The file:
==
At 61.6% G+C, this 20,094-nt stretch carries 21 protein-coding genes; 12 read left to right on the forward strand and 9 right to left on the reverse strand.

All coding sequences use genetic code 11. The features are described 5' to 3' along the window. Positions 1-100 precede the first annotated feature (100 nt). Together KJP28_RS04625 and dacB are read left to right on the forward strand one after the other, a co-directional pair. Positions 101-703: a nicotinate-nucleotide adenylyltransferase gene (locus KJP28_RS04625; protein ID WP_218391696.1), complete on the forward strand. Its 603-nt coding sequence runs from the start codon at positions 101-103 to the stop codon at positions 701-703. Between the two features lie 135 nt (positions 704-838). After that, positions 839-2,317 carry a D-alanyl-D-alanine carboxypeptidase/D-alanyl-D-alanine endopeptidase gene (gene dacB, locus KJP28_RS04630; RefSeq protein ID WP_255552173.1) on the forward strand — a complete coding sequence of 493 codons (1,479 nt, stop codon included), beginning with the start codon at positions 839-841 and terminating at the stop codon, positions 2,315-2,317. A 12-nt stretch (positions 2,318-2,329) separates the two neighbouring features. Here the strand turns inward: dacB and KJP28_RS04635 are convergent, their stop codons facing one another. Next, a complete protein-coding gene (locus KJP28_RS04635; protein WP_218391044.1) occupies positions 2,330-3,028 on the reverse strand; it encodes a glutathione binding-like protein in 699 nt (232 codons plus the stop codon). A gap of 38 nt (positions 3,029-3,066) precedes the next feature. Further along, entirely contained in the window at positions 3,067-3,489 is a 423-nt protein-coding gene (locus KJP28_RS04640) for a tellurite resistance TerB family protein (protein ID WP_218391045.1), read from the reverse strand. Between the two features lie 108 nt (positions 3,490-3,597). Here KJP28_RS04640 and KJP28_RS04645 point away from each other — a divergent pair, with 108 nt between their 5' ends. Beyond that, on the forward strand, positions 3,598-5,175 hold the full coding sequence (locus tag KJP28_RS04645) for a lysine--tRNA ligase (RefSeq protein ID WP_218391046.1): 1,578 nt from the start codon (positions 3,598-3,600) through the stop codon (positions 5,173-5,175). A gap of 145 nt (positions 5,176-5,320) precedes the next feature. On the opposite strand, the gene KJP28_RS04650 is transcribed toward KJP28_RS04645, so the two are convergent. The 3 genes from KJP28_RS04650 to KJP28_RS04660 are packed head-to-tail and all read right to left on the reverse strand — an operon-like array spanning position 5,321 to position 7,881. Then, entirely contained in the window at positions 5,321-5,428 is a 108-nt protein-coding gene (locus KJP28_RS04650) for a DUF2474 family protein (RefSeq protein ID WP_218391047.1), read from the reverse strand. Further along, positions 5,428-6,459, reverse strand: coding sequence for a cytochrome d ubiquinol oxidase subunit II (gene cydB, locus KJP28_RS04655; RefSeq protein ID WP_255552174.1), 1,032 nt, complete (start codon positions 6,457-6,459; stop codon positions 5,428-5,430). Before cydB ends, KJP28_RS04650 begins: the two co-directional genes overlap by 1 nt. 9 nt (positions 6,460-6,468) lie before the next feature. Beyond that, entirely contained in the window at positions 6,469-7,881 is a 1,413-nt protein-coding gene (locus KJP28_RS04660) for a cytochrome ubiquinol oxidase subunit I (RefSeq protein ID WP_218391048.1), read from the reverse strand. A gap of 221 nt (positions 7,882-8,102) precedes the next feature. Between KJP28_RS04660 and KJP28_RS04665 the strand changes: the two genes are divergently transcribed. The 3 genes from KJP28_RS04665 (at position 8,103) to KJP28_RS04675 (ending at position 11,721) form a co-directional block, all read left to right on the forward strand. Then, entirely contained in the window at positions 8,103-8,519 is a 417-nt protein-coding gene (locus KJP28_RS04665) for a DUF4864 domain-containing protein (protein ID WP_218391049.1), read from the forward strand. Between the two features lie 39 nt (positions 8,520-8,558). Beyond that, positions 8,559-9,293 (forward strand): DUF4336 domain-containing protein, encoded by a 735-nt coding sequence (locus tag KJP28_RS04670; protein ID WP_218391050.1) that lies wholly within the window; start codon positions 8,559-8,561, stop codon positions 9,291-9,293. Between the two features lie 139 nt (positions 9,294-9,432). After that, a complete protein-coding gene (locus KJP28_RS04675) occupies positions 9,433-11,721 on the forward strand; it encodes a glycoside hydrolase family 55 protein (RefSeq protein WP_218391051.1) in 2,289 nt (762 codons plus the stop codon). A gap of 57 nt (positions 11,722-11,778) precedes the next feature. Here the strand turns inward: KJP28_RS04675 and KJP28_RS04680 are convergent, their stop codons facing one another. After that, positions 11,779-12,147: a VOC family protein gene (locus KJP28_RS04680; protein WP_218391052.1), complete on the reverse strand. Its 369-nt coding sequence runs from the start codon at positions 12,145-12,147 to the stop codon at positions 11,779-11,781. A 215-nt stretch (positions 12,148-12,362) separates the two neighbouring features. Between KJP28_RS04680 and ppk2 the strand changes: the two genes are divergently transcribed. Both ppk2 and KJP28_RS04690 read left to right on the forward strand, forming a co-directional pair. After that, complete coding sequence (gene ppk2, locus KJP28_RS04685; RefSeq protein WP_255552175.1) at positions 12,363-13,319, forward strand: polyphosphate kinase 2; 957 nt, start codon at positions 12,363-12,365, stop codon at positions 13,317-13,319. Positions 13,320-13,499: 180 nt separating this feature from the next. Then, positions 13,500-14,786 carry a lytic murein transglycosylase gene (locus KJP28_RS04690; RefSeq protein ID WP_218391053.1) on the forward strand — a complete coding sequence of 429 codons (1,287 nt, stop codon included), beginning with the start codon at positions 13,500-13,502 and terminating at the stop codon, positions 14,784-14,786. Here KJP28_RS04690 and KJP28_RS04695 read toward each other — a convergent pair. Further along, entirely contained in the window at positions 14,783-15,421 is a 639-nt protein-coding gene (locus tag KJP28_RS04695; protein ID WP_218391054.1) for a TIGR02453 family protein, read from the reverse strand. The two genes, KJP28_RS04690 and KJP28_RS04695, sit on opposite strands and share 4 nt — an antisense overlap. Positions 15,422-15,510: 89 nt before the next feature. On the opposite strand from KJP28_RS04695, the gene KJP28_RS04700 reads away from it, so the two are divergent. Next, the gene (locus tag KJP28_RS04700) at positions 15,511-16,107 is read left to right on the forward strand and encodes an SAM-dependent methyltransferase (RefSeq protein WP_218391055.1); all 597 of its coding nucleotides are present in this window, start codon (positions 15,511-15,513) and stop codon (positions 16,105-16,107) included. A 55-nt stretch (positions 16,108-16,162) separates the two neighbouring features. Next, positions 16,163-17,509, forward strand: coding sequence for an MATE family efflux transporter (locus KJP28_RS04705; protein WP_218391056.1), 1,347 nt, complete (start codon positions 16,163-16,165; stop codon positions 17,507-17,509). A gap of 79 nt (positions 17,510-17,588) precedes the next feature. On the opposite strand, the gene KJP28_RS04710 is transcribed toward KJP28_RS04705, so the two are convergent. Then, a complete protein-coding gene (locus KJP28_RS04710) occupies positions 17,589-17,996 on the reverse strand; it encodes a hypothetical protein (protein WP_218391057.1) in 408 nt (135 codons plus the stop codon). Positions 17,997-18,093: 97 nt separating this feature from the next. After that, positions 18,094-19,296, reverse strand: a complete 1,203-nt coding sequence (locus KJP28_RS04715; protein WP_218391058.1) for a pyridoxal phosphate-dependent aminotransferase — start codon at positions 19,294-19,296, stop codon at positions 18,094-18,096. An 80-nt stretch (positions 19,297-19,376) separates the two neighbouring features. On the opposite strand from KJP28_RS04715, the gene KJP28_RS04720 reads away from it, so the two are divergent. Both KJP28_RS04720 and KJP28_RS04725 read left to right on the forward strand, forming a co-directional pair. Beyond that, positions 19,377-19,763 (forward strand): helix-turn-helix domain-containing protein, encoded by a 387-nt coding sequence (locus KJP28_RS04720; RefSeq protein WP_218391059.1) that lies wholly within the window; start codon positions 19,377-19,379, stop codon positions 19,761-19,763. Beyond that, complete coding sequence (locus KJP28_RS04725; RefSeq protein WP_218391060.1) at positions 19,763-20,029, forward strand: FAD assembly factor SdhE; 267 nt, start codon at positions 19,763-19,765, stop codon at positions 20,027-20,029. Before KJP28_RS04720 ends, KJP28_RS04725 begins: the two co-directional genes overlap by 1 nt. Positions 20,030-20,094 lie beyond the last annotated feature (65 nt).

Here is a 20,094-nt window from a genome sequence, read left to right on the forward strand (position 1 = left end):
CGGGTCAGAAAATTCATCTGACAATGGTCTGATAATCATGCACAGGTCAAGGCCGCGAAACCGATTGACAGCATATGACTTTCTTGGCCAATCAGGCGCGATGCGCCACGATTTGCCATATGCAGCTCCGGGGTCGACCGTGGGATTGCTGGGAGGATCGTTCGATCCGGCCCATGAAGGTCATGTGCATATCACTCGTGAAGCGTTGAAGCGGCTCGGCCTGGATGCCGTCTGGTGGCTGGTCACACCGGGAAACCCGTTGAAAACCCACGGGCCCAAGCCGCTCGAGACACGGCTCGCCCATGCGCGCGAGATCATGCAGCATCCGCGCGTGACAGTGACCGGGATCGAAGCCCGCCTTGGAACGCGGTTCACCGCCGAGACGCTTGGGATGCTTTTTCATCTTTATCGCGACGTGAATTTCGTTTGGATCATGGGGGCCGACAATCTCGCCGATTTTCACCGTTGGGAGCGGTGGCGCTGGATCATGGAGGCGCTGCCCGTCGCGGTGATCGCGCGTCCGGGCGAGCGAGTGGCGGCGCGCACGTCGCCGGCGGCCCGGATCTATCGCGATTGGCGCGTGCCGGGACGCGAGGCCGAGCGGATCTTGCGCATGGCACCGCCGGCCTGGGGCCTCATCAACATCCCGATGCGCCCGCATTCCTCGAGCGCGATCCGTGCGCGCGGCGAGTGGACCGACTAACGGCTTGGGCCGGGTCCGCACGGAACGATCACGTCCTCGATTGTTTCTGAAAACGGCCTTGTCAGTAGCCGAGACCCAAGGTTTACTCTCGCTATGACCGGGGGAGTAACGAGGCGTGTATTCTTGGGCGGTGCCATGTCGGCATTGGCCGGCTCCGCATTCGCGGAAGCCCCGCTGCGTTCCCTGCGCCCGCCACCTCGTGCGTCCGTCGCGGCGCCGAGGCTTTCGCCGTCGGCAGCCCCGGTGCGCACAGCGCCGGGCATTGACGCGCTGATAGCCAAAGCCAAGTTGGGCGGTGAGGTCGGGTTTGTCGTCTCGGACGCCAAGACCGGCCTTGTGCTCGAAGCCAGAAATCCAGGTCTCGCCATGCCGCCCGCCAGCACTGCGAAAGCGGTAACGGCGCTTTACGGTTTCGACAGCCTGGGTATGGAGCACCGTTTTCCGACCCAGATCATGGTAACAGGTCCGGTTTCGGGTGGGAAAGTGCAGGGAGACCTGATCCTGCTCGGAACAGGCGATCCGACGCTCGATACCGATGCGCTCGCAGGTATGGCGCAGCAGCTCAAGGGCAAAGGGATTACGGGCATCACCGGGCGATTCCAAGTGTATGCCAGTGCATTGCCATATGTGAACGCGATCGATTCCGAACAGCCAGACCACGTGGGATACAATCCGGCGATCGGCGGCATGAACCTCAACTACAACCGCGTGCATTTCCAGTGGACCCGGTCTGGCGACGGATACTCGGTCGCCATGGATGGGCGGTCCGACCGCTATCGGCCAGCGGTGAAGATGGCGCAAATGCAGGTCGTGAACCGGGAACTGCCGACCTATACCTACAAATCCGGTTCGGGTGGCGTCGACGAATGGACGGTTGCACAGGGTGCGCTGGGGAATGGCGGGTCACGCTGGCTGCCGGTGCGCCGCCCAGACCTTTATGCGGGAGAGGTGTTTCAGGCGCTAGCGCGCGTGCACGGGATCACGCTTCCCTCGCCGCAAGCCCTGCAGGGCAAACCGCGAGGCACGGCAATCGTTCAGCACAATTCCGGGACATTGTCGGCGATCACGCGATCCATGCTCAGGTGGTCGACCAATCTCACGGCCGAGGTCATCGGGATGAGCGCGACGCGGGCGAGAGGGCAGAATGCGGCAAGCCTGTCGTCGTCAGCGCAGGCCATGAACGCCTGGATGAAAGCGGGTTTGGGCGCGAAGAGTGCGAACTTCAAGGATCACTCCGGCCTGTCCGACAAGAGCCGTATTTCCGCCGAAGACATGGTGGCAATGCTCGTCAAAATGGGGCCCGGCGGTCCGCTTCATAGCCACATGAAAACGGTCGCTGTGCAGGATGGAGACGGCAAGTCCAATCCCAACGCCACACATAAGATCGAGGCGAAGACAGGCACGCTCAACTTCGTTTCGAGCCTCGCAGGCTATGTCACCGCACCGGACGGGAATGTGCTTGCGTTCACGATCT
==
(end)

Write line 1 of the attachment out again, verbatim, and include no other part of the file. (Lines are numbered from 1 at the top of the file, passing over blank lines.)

At 61.6% G+C, this 20,094-nt stretch carries 21 protein-coding genes; 12 read left to right on the forward strand and 9 right to left on the reverse strand.